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# Existing Open Web Joist

## Existing Open Web Joist

(OP)
I am trying to figure out the configuration of an existing joist.  It does not seem to fit the configuration that would help me determine the proper designation as specified in the 75-year Steel Joist Manual.  Does anyone have any other suggestions to determine the proper joist callout?

What I do know is:
•    Building constructed in the 60s
•    Depth = 16"
•    Top chord = 2-L2x2x3/16
•    Bottom Chord = 2-1x1x3/16
•    Web = ½" diameter rods

From the construction year it appears to be a "J" or "H" joist, but there is a big difference not only in the J or H capacity, but also if it is a 16J_ or a 16H_.

Thanks for any additional information, and at worst I know I can take the minimum capacity of a 16" deep joist.

-D

### RE: Existing Open Web Joist

Look on either end of the joist.  There will be a tag.  Take down the numbers on the tag and then call the manufacturer or match numbers in the 75 year joist manual.

### RE: Existing Open Web Joist

if you know the cross section of bottom and top chords, you can calculate the moment inertia and section modulus of the joist.

### RE: Existing Open Web Joist

dcceecy...doesn't help...joist tables are mostly empirical.

### RE: Existing Open Web Joist

Ron,
I've seen that said a few times here, but wish you would explain.  Since it is a long time since I worked in the US, it is a long time since I have used bar joists.  But I always thought they were designed and could be analyzed in the same way as any other truss, provided you know how.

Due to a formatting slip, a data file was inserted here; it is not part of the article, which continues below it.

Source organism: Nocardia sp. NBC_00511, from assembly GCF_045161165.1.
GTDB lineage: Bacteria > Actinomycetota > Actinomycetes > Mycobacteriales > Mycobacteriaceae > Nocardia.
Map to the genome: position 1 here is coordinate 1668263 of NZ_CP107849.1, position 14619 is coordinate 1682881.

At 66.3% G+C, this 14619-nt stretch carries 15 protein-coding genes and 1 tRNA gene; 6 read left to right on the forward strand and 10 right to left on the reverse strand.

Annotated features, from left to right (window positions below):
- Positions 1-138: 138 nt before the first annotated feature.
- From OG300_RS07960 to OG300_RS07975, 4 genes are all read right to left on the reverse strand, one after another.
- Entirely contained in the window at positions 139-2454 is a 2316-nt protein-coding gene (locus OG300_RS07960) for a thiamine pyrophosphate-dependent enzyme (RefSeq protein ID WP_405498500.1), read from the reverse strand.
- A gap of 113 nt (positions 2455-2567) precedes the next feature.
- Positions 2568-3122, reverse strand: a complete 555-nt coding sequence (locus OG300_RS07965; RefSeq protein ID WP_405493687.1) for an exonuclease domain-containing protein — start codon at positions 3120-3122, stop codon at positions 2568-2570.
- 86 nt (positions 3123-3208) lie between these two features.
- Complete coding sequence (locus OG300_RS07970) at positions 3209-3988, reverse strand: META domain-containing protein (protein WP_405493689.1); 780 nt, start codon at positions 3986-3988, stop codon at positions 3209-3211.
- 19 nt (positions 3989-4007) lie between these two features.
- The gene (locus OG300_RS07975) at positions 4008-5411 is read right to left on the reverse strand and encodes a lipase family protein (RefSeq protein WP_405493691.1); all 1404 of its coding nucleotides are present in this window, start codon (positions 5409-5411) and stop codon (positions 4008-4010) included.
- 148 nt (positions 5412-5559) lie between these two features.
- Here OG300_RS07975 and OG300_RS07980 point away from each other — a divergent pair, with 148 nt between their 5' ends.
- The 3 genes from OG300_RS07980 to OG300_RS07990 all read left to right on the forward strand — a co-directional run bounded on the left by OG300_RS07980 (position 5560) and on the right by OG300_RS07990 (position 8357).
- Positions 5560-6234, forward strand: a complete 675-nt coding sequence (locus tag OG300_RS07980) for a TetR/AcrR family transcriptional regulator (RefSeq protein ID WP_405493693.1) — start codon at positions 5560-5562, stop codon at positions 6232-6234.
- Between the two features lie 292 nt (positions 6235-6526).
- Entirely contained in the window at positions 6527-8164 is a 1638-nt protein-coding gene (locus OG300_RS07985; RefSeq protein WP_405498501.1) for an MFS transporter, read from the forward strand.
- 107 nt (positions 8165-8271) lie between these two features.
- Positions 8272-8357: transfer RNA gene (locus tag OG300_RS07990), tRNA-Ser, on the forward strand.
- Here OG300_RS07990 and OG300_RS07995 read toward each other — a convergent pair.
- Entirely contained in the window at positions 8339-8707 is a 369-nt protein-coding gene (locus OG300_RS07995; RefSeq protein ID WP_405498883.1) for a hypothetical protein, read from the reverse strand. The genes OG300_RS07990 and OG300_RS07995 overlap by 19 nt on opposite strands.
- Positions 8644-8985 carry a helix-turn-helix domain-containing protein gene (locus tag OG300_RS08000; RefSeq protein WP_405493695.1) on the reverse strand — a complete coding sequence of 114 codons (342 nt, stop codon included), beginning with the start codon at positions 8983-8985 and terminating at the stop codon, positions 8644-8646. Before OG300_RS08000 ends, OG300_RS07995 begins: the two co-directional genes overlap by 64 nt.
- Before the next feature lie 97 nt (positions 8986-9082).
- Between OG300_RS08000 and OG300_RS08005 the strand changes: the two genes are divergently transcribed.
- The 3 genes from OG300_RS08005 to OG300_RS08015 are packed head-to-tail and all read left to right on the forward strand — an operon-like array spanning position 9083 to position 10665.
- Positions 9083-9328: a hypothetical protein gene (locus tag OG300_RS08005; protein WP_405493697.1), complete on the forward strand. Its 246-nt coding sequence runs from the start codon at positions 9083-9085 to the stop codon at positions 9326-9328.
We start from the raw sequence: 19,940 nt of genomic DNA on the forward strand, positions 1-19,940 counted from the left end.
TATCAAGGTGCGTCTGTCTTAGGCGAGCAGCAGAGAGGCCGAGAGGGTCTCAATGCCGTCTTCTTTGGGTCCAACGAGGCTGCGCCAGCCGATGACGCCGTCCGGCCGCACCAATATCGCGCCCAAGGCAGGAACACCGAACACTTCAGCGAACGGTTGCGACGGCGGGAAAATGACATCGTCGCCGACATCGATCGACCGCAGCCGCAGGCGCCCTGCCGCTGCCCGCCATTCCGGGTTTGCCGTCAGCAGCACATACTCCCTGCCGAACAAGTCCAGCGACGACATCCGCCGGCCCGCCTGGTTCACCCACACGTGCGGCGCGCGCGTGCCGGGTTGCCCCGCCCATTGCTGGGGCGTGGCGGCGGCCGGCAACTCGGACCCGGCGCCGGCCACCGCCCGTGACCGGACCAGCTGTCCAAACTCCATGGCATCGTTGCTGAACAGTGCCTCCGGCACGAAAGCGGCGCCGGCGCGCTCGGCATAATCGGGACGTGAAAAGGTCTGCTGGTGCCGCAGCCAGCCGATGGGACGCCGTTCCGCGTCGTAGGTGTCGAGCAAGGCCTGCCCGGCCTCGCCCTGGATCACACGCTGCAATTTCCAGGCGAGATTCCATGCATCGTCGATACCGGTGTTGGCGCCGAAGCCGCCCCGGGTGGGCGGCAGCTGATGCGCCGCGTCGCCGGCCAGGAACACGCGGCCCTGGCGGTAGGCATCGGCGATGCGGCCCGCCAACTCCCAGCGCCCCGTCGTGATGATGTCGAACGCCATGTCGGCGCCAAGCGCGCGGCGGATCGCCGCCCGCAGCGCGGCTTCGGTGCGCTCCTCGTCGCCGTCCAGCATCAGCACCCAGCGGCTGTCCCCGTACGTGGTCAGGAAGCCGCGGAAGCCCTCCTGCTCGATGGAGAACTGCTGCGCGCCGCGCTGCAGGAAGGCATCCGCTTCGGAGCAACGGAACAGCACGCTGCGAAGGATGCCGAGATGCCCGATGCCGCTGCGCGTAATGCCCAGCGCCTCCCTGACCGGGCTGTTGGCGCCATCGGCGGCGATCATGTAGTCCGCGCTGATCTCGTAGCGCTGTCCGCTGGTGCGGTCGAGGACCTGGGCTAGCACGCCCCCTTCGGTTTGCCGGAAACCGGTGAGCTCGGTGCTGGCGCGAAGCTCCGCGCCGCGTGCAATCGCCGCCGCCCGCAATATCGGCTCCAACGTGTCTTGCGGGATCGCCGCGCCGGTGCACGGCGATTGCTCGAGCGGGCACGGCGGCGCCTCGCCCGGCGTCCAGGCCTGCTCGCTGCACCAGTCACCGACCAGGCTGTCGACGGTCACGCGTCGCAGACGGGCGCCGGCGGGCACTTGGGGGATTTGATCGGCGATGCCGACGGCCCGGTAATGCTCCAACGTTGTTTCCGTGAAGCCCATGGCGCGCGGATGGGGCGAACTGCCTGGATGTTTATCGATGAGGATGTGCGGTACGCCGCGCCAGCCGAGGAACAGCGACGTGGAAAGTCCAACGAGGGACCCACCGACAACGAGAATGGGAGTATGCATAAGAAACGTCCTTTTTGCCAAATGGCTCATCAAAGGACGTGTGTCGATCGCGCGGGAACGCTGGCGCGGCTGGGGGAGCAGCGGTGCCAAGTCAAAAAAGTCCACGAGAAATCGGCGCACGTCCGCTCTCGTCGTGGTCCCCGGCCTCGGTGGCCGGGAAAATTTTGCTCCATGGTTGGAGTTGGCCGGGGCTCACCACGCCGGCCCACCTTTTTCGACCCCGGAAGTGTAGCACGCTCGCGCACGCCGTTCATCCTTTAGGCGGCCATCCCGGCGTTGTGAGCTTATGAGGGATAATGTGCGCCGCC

### RE: Existing Open Web Joist

hokie66...they can be and I believe they are now, but I haven't done anything with open web joists in quite a while either.  Early on, they were empirically designed (mostly the welding) by load testing.  The reason for that was the poor weld profiling that was necessary because of the geometry...you couldn't get a proper profile weld in place on the "wiggle bars" or the flattened angles, so they just welded wherever they could and load tested them.

As I recall, if you did the analysis as a strict truss, the numbers didn't work with the old tables.  I've analyze them as deep beams,neglecting the web and gotten closer.  Obviously parts of them have to be looked at like a truss, particularly when considering buckling of the first diagonal under load reversal.

Might be an exercise for a few beers and a boring night.

### RE: Existing Open Web Joist

hokie66...ps..that info came from the Canadian counterpart of the Steel Joist Institute or directly from the SJI as a result of a failure investigation we were doing on the collapse of a Sears store roof in St. John, Newfoundland in the late 80's.  I doubt that I still have the file, but I'll check.

### RE: Existing Open Web Joist

there must be some tag troll at work in my neck of the woods. i've looked at a LOT of existing buildings and never seen a tag on a joist but maybe twice.

### RE: Existing Open Web Joist

I've seen them on almost all joists I've ever seen.

### RE: Existing Open Web Joist

Same here....routinely look for and find tags when dealing with existing joists.

### RE: Existing Open Web Joist

I have seen tags on almost every joist except one building where the Owner told me that they specifically removed them because they were a food manufacturer. We cut selected pieces from the joist and had them tested. It turned out they were "H" series but the age of the building fell in that time period where it could have been either.

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